Lee said the number of municipalities in Ontario to declare they have an IPV epidemic now totals 74.
She said the total of 74 – of more than 440 communities – appears small but quickly pointed out the 74 communities represent 70 per cent of Ontario’s population.
It costs nothing, to make the declaration, Lee told the gathering, “but what it does is it tells every survivor that we hear them. It tells every person that’s enduring (violence, abuse) that they matter. It tells every person on the list, that we don’t forget, and that we’re seeking change and justice.”
In seeking greater funding, Lee said it is important to be respectful of elected leaders, and police, but equally important build relationships, and bring them truth and clarity. “They’re in a position and we’re in a position. And they have power we don’t have. And we have something they don’t have, the trust of the
women. We have to figure out how to work together, better, not in opposition.”
A declaration of an IPV epidemic was the first recommendation arising out of the Renfrew County inquest into the murder of three women in the Renfrew area, in 2015. Lee says it’s time to move on to several of the other 85 recommendations.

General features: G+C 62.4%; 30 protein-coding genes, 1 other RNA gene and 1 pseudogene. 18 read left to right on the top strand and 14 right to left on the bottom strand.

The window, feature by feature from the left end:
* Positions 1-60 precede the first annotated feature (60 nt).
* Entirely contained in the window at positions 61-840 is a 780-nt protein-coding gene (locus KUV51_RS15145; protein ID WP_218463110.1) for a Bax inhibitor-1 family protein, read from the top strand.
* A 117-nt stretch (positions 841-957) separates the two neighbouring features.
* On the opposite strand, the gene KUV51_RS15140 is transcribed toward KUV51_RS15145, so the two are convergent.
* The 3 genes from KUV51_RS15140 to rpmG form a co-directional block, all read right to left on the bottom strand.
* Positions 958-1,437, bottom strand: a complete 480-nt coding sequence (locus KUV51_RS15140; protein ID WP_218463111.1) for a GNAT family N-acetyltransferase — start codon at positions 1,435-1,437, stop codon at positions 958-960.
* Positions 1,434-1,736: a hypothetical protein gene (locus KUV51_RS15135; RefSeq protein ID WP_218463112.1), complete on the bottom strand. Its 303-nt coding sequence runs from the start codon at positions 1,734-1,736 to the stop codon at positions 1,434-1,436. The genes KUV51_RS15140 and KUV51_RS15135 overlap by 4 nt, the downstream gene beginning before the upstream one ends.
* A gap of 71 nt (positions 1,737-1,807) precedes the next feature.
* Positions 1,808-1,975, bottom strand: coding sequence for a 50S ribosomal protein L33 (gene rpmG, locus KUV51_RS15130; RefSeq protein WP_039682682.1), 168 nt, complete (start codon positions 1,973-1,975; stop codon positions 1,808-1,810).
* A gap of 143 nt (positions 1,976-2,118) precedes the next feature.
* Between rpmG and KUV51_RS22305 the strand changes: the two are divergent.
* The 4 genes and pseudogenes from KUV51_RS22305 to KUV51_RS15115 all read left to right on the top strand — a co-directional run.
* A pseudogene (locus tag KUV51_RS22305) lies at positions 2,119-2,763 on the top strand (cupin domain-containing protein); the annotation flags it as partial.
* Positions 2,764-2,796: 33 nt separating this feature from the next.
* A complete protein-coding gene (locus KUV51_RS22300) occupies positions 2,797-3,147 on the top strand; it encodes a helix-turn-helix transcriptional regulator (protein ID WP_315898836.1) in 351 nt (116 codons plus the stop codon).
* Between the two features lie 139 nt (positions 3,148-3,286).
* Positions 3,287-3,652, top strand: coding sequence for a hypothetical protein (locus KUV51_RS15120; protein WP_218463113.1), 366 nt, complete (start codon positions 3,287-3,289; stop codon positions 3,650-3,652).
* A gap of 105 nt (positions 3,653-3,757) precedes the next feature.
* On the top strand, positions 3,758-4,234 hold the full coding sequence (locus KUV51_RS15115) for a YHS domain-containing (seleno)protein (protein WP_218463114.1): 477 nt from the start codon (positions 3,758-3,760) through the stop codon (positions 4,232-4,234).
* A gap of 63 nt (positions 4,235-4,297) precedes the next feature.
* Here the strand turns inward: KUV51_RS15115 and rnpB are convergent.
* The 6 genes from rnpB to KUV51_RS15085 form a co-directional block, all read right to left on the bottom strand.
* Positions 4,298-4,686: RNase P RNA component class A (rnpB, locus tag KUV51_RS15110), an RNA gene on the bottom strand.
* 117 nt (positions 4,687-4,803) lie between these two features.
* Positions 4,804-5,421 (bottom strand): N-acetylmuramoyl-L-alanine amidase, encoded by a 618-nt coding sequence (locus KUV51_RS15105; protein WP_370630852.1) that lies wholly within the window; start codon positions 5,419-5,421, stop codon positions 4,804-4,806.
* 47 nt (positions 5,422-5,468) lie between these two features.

Brian Sweeney, whose daughter Angie was murdered Oct. 23, spoke of his determination to fight for change.
Dan Jennings’ daughter Caitlin was murdered in July of this year, in London, Ont. Jennings told attendees he and his wife Michelle travelled to London two weeks ago to attend the bail hearing for the man accused of killing his daughter. The couple decided to marry on the trip and Jennings said it was a wedding gift to see the accused denied bail.
Like Sweeney, Jennings vows to fight for justice for Caitlin.